Location

Seattle, WA

Start Date

1-1-1996 12:00 AM

Description

Electromagnetic NDE has been successfully applied to the detection of surface cracks and is routinely used to locate flaws in airframes, pipelines and in steel offshore oil platforms. However, there are still many problems to be solved, particularly in the aviation industry, which require the detection of deeper flaws such as corrosion in multi-layered structures and cracks around rivet holes which are obscured by the head of the rivet. Most systems use coils as detectors (though Hall probes are occasionally used), which have low sensitivity at low frequencies due to the fact that the induced voltage is proportional to the rate of change of magnetic flux through the coil. Unfortunately it is necessary to use low frequencies to detect deep subsurface flaws on account of the skin-depth effect, otherwise the electromagnetic field cannot propagate down to the depth of the flaw. SQUID (Superconducting Quantum Interference Device) sensors are ideally suited to overcome the deficiencies of coils, because they are primarily detectors of magnetic flux which, together with their high sensitivity, makes the detection of deep flaws more likely. SQUIDs have been successfully used for measuring very low magnetic fields, particularly in the field of biomagnetism, and it is hoped to exploit this sensitivity to detect flaws at large stand-off distances for example in pipelines which are surrounded by thick layers of cladding.

Volume

15A

Chapter

Chapter 1: Standard Techniques

Section

Eddy Currents

Pages

347-354

DOI

10.1007/978-1-4613-0383-1_44

Language

en

File Format

application/pdf

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Jan 1st, 12:00 AM

Forward and Inverse Processing in Electromagnetic NDE Using Squid

Seattle, WA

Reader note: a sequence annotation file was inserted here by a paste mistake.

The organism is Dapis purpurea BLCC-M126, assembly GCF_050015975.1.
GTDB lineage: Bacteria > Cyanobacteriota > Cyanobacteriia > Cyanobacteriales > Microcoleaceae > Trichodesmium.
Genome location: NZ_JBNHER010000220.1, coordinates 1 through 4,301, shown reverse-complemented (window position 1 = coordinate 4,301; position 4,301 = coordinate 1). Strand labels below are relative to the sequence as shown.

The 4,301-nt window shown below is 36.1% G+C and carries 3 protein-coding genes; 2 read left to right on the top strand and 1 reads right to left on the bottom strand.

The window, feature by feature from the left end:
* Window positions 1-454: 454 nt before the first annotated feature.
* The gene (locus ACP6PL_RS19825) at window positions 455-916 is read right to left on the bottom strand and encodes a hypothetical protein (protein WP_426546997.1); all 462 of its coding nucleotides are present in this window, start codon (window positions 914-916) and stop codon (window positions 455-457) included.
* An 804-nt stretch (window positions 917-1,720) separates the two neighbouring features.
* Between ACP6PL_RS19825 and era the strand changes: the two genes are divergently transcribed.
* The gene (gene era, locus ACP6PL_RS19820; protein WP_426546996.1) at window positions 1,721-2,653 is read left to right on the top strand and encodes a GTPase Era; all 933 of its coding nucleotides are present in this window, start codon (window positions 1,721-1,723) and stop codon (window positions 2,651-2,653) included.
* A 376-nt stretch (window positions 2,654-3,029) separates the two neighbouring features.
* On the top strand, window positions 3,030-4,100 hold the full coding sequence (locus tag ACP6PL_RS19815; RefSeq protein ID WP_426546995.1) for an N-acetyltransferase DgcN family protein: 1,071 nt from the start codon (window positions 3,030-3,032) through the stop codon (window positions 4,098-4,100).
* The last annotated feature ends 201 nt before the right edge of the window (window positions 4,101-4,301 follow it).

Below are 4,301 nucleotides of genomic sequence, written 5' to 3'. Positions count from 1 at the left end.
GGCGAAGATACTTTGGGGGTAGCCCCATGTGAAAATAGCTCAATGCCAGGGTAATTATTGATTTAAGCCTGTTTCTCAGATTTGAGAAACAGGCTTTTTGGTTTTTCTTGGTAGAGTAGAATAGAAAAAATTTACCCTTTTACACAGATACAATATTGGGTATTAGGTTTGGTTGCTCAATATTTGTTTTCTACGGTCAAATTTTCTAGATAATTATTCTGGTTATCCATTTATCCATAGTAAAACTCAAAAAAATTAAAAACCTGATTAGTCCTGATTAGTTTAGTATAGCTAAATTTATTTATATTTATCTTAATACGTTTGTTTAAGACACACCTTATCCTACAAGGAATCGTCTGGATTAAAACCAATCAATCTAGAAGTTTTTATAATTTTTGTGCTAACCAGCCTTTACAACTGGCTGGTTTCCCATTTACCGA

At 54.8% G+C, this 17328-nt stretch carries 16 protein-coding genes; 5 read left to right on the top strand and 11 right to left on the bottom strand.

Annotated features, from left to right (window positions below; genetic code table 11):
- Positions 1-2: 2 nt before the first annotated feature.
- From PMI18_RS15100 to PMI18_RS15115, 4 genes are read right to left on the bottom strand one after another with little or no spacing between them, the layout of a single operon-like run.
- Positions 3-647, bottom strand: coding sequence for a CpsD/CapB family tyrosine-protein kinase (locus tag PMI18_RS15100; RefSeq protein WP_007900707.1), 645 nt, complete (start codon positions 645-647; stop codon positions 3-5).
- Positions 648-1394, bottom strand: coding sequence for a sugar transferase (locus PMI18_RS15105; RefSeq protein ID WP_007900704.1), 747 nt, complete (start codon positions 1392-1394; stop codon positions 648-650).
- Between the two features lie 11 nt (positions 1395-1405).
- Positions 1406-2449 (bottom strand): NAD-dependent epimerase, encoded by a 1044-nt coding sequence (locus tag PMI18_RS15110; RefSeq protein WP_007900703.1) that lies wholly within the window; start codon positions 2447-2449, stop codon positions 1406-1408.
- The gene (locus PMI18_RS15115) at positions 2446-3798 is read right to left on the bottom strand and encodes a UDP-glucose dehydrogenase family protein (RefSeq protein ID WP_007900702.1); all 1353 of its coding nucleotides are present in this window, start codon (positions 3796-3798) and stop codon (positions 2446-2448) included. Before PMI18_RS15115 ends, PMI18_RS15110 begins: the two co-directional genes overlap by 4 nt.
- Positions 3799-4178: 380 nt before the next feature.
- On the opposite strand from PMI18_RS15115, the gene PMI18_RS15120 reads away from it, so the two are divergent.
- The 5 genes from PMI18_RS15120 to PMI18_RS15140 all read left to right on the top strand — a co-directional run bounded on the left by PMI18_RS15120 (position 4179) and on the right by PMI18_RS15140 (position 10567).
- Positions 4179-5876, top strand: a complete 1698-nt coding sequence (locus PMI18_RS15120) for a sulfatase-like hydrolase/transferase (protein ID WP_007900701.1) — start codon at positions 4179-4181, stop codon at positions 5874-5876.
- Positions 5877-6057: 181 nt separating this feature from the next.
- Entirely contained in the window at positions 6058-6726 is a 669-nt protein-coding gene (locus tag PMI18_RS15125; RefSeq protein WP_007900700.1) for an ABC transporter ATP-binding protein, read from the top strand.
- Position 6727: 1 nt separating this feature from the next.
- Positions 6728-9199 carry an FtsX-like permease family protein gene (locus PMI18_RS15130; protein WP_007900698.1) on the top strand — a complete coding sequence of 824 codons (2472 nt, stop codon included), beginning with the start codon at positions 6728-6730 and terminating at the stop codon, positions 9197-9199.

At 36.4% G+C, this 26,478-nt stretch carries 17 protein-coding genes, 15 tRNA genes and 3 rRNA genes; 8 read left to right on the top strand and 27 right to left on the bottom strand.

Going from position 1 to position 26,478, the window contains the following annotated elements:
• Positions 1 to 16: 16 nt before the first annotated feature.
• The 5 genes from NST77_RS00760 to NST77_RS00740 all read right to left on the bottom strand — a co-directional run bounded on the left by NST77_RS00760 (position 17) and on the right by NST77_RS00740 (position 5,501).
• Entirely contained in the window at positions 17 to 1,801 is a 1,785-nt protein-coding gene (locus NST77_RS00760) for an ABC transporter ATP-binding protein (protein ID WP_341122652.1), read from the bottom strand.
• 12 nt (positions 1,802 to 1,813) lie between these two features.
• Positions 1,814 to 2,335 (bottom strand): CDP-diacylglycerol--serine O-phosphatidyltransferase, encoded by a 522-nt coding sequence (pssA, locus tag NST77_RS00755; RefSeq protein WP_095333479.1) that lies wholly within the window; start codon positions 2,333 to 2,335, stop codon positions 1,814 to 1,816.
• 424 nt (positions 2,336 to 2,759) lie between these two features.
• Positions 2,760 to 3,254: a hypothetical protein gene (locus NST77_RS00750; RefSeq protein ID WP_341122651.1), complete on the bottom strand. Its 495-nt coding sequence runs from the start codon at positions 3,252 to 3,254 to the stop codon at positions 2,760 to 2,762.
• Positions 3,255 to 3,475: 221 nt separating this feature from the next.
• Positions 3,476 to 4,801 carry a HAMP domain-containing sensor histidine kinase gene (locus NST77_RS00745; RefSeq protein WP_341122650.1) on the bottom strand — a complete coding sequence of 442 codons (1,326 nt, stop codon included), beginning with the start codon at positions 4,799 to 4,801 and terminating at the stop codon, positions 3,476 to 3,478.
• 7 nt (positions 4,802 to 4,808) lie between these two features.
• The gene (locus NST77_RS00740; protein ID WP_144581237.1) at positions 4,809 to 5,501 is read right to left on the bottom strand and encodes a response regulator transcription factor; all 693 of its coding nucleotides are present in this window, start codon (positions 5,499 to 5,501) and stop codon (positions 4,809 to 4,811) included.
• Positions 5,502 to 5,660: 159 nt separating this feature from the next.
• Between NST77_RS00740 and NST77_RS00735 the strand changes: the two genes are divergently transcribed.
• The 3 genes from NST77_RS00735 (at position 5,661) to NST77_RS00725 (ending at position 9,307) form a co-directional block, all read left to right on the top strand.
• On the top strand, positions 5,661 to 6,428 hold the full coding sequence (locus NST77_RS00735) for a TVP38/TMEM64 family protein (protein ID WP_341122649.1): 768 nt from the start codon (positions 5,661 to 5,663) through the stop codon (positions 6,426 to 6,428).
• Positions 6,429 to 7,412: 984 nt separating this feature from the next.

Electromagnetic NDE has been successfully applied to the detection of surface cracks and is routinely used to locate flaws in airframes, pipelines and in steel offshore oil platforms. However, there are still many problems to be solved, particularly in the aviation industry, which require the detection of deeper flaws such as corrosion in multi-layered structures and cracks around rivet holes which are obscured by the head of the rivet. Most systems use coils as detectors (though Hall probes are occasionally used), which have low sensitivity at low frequencies due to the fact that the induced voltage is proportional to the rate of change of magnetic flux through the coil. Unfortunately it is necessary to use low frequencies to detect deep subsurface flaws on account of the skin-depth effect, otherwise the electromagnetic field cannot propagate down to the depth of the flaw. SQUID (Superconducting Quantum Interference Device) sensors are ideally suited to overcome the deficiencies of coils, because they are primarily detectors of magnetic flux which, together with their high sensitivity, makes the detection of deep flaws more likely. SQUIDs have been successfully used for measuring very low magnetic fields, particularly in the field of biomagnetism, and it is hoped to exploit this sensitivity to detect flaws at large stand-off distances for example in pipelines which are surrounded by thick layers of cladding.